This local filmmaker is exploring educational inequity in communities of color across the world - Generocity Philly

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Jun. 28, 2016 12:55 pm

This local filmmaker is exploring educational inequity in communities of color across the world

The documentary "Baobab Flowers" will highlight the commonalities between two Black female teachers working in primarily Black schools — one in Sao Paulo, Brazil and one in Philadelphia.

Gabriela Watson Aurazo (left) during the making of "Baobab Flowers."

(Courtesy photo)

When Afro-Peruvian documentarian Gabriela Watson Aurazo came to Philadelphia from her native Brazil to begin her M.F.A. in film at Temple University in 2013, her intentions were to study Black culture in America. What Aurazo found was a familiarity in the way women of color are undervalued in their communities.

Particularly Black teachers.

“They deal with the same issues in public schools. These are like, third-world problems,” Aurazo said. “I found it interesting that in Philadelphia, one of the largest cities in the U.S., there is such a lack of resources still in public schools — a lack of funding, students who come from dysfunctional families — and the teachers try to do things to change that.”

So, Aurazo decided to make a film that highlights the commonalities between the struggles of two teachers: Storm Foreman (African name Nyanza Bandele) in Philadelphia and Priscila Dias in Sao Paulo, Brazil.

“They have so much in common that it is almost shocking,” Auroza said. “They’re both public high school teachers. They’re single parents. They both have religion of African roots. They both have a lot of passion for what they do. I saw it was really something I could explore.”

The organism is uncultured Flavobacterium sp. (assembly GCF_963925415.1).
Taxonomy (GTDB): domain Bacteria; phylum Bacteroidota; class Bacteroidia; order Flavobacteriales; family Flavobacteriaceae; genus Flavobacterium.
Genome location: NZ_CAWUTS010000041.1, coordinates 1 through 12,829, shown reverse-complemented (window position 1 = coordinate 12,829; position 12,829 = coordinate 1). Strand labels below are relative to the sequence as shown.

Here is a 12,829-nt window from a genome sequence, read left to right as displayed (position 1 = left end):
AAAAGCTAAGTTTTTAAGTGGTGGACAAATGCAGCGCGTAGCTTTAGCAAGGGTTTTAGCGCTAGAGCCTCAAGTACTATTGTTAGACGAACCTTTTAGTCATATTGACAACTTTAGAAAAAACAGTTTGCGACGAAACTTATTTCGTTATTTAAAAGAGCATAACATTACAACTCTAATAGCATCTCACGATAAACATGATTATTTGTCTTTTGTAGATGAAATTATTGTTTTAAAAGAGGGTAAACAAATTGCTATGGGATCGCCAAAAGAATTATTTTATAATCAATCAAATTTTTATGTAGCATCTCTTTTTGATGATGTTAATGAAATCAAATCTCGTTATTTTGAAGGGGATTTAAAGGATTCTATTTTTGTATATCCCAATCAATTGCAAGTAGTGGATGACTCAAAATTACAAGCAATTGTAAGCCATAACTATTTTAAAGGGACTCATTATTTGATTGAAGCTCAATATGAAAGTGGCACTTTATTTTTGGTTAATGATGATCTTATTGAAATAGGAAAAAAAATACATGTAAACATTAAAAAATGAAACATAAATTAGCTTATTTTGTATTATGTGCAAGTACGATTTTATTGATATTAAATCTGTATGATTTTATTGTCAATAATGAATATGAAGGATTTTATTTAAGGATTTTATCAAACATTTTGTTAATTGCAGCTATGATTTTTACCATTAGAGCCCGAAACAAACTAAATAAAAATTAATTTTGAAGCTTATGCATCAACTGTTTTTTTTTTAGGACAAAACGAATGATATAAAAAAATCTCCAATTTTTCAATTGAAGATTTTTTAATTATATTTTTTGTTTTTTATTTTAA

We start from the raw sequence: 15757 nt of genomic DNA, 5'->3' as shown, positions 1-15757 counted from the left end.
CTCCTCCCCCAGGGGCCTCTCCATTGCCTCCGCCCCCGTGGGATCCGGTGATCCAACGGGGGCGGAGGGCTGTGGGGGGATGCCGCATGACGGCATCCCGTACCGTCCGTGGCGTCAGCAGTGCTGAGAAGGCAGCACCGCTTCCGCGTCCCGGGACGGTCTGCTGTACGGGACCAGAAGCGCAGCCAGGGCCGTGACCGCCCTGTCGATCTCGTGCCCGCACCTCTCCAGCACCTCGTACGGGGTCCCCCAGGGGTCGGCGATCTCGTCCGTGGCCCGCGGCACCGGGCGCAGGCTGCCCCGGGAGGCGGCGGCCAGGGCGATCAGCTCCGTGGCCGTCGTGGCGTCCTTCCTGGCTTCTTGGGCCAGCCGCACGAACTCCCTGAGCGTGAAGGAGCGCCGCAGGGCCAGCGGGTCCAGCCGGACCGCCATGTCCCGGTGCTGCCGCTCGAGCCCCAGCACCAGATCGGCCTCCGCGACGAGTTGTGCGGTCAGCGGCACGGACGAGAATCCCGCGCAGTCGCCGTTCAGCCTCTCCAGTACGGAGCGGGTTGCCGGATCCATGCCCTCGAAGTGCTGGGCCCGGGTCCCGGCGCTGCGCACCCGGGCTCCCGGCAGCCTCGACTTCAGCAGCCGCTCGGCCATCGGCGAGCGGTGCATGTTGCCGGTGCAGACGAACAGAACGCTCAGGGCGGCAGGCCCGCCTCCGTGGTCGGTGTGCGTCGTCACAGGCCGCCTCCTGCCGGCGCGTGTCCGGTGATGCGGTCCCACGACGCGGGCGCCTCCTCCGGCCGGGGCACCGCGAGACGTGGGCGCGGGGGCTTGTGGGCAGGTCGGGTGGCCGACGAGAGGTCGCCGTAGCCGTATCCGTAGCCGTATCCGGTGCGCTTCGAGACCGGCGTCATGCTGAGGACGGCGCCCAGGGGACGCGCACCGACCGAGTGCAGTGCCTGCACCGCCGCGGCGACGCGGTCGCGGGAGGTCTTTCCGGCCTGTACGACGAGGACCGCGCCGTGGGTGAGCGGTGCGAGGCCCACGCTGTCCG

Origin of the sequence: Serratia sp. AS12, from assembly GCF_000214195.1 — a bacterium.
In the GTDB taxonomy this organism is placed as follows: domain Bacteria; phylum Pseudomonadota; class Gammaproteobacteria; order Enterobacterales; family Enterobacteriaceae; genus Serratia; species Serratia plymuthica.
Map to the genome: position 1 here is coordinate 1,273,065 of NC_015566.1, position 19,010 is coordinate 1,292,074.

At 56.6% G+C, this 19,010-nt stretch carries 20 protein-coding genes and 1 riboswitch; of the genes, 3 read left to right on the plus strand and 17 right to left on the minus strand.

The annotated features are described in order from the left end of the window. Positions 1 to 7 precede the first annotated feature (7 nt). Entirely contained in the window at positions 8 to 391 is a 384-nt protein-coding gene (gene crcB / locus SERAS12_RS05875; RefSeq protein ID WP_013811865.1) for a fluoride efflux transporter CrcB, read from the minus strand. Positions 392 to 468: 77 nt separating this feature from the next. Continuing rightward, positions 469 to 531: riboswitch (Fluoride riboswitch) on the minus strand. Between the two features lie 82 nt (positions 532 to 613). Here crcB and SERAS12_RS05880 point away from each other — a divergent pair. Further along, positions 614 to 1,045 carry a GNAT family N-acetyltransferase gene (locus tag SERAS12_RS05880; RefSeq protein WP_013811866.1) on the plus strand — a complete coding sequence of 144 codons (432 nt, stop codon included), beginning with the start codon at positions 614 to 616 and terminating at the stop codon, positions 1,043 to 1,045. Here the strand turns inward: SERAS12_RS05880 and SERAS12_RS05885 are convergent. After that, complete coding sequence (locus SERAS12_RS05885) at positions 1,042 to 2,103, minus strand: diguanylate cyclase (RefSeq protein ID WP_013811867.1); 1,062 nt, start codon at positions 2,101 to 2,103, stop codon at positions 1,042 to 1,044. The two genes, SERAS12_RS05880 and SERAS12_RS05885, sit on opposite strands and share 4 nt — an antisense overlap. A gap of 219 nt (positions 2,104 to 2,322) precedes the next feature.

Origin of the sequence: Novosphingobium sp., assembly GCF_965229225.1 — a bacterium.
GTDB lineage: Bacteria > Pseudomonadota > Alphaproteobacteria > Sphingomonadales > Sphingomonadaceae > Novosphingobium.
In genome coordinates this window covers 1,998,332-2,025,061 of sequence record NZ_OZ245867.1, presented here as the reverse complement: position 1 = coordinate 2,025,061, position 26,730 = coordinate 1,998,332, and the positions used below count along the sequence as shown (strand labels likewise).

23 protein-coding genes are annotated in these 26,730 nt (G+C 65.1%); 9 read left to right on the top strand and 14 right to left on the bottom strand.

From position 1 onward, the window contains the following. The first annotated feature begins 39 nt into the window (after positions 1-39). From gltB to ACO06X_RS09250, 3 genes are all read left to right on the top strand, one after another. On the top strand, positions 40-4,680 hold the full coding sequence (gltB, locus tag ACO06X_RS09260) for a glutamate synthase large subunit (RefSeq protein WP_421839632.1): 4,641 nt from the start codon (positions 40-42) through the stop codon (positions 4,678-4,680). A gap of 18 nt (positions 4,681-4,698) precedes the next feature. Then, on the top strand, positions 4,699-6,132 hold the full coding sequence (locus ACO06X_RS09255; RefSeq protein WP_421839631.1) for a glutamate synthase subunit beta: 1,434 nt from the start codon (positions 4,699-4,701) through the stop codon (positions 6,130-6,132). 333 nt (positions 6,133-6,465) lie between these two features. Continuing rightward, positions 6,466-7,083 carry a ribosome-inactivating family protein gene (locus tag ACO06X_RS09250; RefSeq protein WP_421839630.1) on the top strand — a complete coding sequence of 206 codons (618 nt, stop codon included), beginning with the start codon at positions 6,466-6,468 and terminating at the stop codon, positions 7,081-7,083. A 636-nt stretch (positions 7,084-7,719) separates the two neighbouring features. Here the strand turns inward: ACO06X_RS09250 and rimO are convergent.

At the same time, Auroza said, she could use the film to promote cross-cultural dialogue by learning more about Black culture in America while raising awareness around Black culture in Brazil.

Auroza will finish shooting the documentary, titled “Baobab Flowers,” in Brazil this August to be released before the new year. But first, the crew is looking to raise $4,500 on Kickstarter.

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Auroza said the funds will be used to pay for high-quality post-production work. After the $4,500 is raised, the team will stretch to raise another $2,000.

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This documentary is personal, Auroza said, and making the film has been an eye-opening experience.

“It really showed me we’re dealing with a global issue,” she said. “Communities that face the most lack of resources are usually communities of color no matter which country we’re talking about.”

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